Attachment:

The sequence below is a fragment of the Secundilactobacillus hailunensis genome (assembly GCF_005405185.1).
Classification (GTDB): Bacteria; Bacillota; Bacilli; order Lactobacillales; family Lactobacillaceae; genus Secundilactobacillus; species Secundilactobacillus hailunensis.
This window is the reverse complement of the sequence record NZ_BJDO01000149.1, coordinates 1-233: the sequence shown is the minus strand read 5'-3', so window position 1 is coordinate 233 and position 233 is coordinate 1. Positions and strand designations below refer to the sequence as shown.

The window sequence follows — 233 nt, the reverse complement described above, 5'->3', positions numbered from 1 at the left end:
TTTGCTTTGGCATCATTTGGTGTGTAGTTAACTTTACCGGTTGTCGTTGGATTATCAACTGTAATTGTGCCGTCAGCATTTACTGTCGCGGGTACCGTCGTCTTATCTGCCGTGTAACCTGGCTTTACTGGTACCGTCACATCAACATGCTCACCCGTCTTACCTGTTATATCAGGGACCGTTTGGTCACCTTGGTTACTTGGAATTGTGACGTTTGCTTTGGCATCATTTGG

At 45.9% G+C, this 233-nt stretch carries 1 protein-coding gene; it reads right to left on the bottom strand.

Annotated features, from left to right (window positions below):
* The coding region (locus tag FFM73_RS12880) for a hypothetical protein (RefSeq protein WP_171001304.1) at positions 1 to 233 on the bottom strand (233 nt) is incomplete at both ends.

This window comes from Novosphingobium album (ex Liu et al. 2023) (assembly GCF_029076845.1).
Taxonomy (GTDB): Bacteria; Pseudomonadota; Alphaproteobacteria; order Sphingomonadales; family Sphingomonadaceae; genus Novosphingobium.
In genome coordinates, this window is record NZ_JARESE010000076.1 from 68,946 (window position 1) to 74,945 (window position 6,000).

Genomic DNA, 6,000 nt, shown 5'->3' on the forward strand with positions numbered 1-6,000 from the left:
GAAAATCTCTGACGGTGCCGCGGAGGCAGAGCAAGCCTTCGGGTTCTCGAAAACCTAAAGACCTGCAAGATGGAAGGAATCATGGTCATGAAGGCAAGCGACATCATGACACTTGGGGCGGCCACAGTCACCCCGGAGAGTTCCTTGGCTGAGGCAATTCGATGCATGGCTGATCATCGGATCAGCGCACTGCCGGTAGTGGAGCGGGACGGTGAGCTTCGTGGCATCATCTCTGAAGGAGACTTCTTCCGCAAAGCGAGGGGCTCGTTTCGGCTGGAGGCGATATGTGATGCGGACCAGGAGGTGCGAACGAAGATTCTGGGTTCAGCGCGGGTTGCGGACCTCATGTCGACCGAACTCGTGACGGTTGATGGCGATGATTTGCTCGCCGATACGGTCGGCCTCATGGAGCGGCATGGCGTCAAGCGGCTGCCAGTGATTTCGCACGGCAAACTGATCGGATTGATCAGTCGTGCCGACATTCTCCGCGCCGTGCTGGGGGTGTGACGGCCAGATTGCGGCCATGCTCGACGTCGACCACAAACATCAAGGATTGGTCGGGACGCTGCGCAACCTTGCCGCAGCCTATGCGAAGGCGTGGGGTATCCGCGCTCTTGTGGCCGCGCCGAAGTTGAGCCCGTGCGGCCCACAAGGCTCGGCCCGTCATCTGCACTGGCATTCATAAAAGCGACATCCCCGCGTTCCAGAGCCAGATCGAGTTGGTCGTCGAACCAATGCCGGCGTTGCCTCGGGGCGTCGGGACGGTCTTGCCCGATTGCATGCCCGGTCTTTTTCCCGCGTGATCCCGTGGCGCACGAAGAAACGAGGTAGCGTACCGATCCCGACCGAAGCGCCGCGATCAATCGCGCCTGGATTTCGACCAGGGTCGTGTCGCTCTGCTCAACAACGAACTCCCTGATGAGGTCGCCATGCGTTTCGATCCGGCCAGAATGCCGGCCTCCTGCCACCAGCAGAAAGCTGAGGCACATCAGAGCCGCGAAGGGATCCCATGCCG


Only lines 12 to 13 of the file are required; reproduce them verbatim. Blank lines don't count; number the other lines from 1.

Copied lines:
Genomic DNA, 6,000 nt, shown 5'->3' on the forward strand with positions numbered 1-6,000 from the left:
GAAAATCTCTGACGGTGCCGCGGAGGCAGAGCAAGCCTTCGGGTTCTCGAAAACCTAAAGACCTGCAAGATGGAAGGAATCATGGTCATGAAGGCAAGCGACATCATGACACTTGGGGCGGCCACAGTCACCCCGGAGAGTTCCTTGGCTGAGGCAATTCGATGCATGGCTGATCATCGGATCAGCGCACTGCCGGTAGTGGAGCGGGACGGTGAGCTTCGTGGCATCATCTCTGAAGGAGACTTCTTCCGCAAAGCGAGGGGCTCGTTTCGGCTGGAGGCGATATGTGATGCGGACCAGGAGGTGCGAACGAAGATTCTGGGTTCAGCGCGGGTTGCGGACCTCATGTCGACCGAACTCGTGACGGTTGATGGCGATGATTTGCTCGCCGATACGGTCGGCCTCATGGAGCGGCATGGCGTCAAGCGGCTGCCAGTGATTTCGCACGGCAAACTGATCGGATTGATCAGTCGTGCCGACATTCTCCGCGCCGTGCTGGGGGTGTGACGGCCAGATTGCGGCCATGCTCGACGTCGACCACAAACATCAAGGATTGGTCGGGACGCTGCGCAACCTTGCCGCAGCCTATGCGAAGGCGTGGGGTATCCGCGCTCTTGTGGCCGCGCCGAAGTTGAGCCCGTGCGGCCCACAAGGCTCGGCCCGTCATCTGCACTGGCATTCATAAAAGCGACATCCCCGCGTTCCAGAGCCAGATCGAGTTGGTCGTCGAACCAATGCCGGCGTTGCCTCGGGGCGTCGGGACGGTCTTGCCCGATTGCATGCCCGGTCTTTTTCCCGCGTGATCCCGTGGCGCACGAAGAAACGAGGTAGCGTACCGATCCCGACCGAAGCGCCGCGATCAATCGCGCCTGGATTTCGACCAGGGTCGTGTCGCTCTGCTCAACAACGAACTCCCTGATGAGGTCGCCATGCGTTTCGATCCGGCCAGAATGCCGGCCTCCTGCCACCAGCAGAAAGCTGAGGCACATCAGAGCCGCGAAGGGATCCCATGCCG